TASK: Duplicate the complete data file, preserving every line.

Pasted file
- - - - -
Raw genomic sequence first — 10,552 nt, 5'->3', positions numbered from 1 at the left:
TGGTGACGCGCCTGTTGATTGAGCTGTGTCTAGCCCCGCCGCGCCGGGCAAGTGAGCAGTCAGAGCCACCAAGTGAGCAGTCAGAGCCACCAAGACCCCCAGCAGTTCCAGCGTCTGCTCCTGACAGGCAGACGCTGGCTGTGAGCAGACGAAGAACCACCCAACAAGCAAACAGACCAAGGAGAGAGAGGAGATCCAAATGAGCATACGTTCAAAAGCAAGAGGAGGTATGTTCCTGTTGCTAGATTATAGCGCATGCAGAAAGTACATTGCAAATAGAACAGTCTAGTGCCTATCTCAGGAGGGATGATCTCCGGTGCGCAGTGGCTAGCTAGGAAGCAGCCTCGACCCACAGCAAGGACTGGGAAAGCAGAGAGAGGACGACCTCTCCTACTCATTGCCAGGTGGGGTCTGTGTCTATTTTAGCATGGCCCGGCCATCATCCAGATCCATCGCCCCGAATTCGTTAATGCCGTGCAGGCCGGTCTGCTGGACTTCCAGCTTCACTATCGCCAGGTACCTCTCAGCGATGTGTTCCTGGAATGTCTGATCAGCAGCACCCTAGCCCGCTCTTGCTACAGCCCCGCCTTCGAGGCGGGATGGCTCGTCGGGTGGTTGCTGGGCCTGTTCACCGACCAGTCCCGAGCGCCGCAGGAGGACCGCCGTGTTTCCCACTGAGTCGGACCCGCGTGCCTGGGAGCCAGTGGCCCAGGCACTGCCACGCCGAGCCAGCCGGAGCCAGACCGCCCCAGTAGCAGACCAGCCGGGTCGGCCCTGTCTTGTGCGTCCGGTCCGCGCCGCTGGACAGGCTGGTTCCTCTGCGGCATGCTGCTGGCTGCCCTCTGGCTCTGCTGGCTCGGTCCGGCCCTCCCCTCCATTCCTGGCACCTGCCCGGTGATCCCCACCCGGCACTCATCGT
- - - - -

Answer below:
Raw genomic sequence first — 10,552 nt, 5'->3', positions numbered from 1 at the left:
TGGTGACGCGCCTGTTGATTGAGCTGTGTCTAGCCCCGCCGCGCCGGGCAAGTGAGCAGTCAGAGCCACCAAGTGAGCAGTCAGAGCCACCAAGACCCCCAGCAGTTCCAGCGTCTGCTCCTGACAGGCAGACGCTGGCTGTGAGCAGACGAAGAACCACCCAACAAGCAAACAGACCAAGGAGAGAGAGGAGATCCAAATGAGCATACGTTCAAAAGCAAGAGGAGGTATGTTCCTGTTGCTAGATTATAGCGCATGCAGAAAGTACATTGCAAATAGAACAGTCTAGTGCCTATCTCAGGAGGGATGATCTCCGGTGCGCAGTGGCTAGCTAGGAAGCAGCCTCGACCCACAGCAAGGACTGGGAAAGCAGAGAGAGGACGACCTCTCCTACTCATTGCCAGGTGGGGTCTGTGTCTATTTTAGCATGGCCCGGCCATCATCCAGATCCATCGCCCCGAATTCGTTAATGCCGTGCAGGCCGGTCTGCTGGACTTCCAGCTTCACTATCGCCAGGTACCTCTCAGCGATGTGTTCCTGGAATGTCTGATCAGCAGCACCCTAGCCCGCTCTTGCTACAGCCCCGCCTTCGAGGCGGGATGGCTCGTCGGGTGGTTGCTGGGCCTGTTCACCGACCAGTCCCGAGCGCCGCAGGAGGACCGCCGTGTTTCCCACTGAGTCGGACCCGCGTGCCTGGGAGCCAGTGGCCCAGGCACTGCCACGCCGAGCCAGCCGGAGCCAGACCGCCCCAGTAGCAGACCAGCCGGGTCGGCCCTGTCTTGTGCGTCCGGTCCGCGCCGCTGGACAGGCTGGTTCCTCTGCGGCATGCTGCTGGCTGCCCTCTGGCTCTGCTGGCTCGGTCCGGCCCTCCCCTCCATTCCTGGCACCTGCCCGGTGATCCCCACCCGGCACTCATCGT